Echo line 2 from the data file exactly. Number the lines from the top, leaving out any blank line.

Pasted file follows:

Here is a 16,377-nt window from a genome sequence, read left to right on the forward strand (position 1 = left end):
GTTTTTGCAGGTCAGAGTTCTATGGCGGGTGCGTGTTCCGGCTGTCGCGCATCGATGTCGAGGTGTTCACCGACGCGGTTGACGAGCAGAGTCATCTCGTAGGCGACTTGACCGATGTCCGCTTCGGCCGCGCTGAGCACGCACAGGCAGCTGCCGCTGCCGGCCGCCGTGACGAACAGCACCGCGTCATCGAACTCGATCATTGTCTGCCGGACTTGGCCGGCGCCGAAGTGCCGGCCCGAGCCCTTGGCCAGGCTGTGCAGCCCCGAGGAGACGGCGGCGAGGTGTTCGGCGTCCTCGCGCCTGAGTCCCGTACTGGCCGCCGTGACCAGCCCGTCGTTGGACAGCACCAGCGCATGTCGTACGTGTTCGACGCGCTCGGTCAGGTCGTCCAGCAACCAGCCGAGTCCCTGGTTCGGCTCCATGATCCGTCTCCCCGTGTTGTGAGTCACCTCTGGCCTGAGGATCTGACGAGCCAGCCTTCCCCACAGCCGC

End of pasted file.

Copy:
GTTTTTGCAGGTCAGAGTTCTATGGCGGGTGCGTGTTCCGGCTGTCGCGCATCGATGTCGAGGTGTTCACCGACGCGGTTGACGAGCAGAGTCATCTCGTAGGCGACTTGACCGATGTCCGCTTCGGCCGCGCTGAGCACGCACAGGCAGCTGCCGCTGCCGGCCGCCGTGACGAACAGCACCGCGTCATCGAACTCGATCATTGTCTGCCGGACTTGGCCGGCGCCGAAGTGCCGGCCCGAGCCCTTGGCCAGGCTGTGCAGCCCCGAGGAGACGGCGGCGAGGTGTTCGGCGTCCTCGCGCCTGAGTCCCGTACTGGCCGCCGTGACCAGCCCGTCGTTGGACAGCACCAGCGCATGTCGTACGTGTTCGACGCGCTCGGTCAGGTCGTCCAGCAACCAGCCGAGTCCCTGGTTCGGCTCCATGATCCGTCTCCCCGTGTTGTGAGTCACCTCTGGCCTGAGGATCTGACGAGCCAGCCTTCCCCACAGCCGC